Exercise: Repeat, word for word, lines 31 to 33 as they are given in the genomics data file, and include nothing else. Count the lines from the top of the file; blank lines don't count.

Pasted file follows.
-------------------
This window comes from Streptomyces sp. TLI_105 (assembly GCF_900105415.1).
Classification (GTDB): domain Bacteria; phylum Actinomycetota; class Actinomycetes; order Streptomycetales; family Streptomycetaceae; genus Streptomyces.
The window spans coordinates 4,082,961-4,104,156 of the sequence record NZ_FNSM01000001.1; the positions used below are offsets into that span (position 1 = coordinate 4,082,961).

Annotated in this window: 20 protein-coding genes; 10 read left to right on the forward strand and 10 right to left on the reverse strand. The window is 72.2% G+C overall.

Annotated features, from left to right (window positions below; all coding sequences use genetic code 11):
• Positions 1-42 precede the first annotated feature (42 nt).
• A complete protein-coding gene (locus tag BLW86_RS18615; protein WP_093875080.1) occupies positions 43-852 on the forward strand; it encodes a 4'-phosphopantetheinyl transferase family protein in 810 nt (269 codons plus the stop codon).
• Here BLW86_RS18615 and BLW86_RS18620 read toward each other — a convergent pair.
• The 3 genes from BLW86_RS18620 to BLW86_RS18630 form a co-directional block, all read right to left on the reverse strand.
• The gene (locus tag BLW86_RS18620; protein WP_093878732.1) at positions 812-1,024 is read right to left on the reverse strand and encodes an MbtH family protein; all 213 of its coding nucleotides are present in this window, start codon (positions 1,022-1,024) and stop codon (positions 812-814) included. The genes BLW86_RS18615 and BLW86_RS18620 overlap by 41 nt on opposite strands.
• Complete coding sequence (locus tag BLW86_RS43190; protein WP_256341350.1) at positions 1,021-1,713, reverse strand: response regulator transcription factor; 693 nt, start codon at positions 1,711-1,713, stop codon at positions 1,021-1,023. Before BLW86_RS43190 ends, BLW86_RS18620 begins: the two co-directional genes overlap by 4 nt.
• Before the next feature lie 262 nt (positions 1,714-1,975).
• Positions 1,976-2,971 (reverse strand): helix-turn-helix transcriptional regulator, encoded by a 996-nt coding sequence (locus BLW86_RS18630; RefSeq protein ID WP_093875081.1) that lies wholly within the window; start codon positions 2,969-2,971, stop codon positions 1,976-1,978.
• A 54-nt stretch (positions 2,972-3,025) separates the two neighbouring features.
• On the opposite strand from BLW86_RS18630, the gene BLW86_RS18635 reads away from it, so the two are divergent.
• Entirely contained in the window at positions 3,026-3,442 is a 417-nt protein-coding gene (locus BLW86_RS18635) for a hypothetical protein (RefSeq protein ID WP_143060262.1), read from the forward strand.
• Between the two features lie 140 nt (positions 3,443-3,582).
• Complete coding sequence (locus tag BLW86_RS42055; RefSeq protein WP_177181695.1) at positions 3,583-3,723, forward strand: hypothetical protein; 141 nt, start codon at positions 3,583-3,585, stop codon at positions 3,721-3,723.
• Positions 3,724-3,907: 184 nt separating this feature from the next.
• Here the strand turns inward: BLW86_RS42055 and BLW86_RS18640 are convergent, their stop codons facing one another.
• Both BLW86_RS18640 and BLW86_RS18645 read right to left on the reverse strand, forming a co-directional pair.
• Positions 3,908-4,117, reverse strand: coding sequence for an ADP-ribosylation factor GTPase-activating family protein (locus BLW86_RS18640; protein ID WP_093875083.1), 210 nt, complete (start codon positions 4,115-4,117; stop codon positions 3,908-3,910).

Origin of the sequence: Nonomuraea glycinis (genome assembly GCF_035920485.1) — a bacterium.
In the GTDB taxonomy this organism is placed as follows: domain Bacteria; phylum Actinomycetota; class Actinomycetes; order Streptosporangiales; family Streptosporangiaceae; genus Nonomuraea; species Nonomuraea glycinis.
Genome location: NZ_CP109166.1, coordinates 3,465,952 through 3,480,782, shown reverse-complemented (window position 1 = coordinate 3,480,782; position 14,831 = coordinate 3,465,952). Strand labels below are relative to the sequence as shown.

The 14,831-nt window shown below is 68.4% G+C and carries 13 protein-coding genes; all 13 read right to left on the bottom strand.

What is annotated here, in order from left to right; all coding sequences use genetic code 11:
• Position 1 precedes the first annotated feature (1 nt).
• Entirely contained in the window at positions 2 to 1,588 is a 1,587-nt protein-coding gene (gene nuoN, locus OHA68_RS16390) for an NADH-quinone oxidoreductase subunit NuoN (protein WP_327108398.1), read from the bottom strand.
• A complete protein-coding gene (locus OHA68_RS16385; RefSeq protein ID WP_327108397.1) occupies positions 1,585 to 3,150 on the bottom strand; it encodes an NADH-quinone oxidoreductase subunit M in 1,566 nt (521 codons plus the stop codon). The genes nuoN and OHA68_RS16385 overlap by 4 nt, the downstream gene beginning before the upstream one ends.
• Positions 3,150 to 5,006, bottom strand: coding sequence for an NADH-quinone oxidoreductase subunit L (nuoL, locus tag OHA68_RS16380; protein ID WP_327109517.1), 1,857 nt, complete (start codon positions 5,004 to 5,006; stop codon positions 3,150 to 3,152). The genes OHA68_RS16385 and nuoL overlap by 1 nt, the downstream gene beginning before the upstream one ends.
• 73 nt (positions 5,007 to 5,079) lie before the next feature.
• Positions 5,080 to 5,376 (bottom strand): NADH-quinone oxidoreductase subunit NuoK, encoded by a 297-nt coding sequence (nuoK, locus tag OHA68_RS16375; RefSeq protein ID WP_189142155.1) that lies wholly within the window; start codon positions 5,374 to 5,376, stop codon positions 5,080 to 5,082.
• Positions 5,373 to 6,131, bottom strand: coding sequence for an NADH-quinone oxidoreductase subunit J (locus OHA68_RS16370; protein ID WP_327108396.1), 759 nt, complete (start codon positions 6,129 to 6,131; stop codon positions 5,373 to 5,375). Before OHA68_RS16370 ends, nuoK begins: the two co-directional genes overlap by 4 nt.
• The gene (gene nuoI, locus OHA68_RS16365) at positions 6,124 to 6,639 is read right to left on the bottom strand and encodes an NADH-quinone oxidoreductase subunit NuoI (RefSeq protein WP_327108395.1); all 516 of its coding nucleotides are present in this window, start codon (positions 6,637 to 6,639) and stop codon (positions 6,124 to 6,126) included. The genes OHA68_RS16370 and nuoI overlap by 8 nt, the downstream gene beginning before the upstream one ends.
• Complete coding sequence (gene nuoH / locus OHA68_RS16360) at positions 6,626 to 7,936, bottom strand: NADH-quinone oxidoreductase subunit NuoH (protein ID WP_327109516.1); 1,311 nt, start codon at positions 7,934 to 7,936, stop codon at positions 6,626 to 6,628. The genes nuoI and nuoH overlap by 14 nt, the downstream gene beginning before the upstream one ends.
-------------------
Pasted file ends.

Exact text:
• Positions 3,150 to 5,006, bottom strand: coding sequence for an NADH-quinone oxidoreductase subunit L (nuoL, locus tag OHA68_RS16380; protein ID WP_327109517.1), 1,857 nt, complete (start codon positions 5,004 to 5,006; stop codon positions 3,150 to 3,152). The genes OHA68_RS16385 and nuoL overlap by 1 nt, the downstream gene beginning before the upstream one ends.
• 73 nt (positions 5,007 to 5,079) lie before the next feature.
• Positions 5,080 to 5,376 (bottom strand): NADH-quinone oxidoreductase subunit NuoK, encoded by a 297-nt coding sequence (nuoK, locus tag OHA68_RS16375; RefSeq protein ID WP_189142155.1) that lies wholly within the window; start codon positions 5,374 to 5,376, stop codon positions 5,080 to 5,082.